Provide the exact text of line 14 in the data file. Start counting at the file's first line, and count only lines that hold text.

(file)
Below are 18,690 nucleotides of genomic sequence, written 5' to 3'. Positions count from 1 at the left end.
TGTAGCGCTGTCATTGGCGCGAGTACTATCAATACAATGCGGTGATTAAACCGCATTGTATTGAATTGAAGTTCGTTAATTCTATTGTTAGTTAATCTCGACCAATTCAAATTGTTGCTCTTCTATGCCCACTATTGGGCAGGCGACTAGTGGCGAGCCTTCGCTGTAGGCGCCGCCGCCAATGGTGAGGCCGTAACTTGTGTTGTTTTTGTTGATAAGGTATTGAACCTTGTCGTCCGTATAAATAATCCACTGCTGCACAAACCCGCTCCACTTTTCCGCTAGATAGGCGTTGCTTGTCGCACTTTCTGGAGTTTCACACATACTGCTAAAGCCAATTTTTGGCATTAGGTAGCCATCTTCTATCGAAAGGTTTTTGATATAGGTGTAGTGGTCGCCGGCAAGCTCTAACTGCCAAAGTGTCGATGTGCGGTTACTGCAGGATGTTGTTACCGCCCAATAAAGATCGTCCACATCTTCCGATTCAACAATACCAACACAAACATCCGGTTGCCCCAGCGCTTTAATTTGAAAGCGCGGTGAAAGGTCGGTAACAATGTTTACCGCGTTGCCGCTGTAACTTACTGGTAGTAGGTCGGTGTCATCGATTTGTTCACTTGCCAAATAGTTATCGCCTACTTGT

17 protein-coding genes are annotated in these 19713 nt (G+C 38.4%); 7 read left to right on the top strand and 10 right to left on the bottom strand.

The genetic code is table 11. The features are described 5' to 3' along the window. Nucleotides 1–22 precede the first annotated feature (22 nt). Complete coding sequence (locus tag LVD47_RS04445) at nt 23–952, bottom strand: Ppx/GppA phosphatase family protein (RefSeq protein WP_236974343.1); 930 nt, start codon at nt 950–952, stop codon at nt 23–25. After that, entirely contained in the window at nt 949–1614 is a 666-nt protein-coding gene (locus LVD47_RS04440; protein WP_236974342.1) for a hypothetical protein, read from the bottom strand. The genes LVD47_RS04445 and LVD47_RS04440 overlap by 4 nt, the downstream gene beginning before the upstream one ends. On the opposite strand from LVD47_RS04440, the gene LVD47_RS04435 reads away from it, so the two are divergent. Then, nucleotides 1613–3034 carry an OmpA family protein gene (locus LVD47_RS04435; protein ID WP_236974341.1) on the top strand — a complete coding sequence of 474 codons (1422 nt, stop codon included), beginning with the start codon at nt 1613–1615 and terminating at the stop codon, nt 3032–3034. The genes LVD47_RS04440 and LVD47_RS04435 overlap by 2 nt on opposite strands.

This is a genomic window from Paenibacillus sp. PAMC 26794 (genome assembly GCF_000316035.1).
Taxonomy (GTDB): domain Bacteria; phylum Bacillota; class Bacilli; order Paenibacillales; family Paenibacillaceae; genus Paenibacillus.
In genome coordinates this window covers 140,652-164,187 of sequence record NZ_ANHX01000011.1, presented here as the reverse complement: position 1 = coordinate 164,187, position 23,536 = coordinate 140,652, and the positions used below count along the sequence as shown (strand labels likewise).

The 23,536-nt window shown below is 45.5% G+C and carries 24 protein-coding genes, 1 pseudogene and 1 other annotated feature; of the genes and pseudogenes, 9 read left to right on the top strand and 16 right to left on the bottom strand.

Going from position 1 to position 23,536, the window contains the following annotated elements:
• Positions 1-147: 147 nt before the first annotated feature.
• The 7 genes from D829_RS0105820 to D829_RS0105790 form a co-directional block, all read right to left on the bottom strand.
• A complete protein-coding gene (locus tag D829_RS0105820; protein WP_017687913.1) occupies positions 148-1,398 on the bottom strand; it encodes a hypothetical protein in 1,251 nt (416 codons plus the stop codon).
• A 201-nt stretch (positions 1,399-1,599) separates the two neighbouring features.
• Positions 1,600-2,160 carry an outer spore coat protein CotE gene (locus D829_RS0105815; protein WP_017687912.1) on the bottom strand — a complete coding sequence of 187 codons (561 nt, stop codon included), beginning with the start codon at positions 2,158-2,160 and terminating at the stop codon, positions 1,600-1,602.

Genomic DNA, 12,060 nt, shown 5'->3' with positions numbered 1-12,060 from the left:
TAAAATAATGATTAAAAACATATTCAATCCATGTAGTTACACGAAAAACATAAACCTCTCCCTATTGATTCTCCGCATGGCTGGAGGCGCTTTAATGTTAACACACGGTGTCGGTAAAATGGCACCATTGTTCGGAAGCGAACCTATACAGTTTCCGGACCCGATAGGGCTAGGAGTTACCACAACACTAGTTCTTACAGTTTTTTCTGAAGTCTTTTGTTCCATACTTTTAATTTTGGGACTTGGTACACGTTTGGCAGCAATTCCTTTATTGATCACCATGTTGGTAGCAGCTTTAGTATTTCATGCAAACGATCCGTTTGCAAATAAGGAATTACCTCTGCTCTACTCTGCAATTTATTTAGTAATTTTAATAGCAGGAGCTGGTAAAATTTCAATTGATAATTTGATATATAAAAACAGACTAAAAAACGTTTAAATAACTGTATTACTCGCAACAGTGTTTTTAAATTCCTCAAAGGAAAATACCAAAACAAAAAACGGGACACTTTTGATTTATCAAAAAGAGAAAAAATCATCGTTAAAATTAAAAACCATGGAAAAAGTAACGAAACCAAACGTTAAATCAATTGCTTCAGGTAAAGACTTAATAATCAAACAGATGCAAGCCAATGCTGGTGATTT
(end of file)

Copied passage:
• Positions 1,600-2,160 carry an outer spore coat protein CotE gene (locus D829_RS0105815; protein WP_017687912.1) on the bottom strand — a complete coding sequence of 187 codons (561 nt, stop codon included), beginning with the start codon at positions 2,158-2,160 and terminating at the stop codon, positions 1,600-1,602.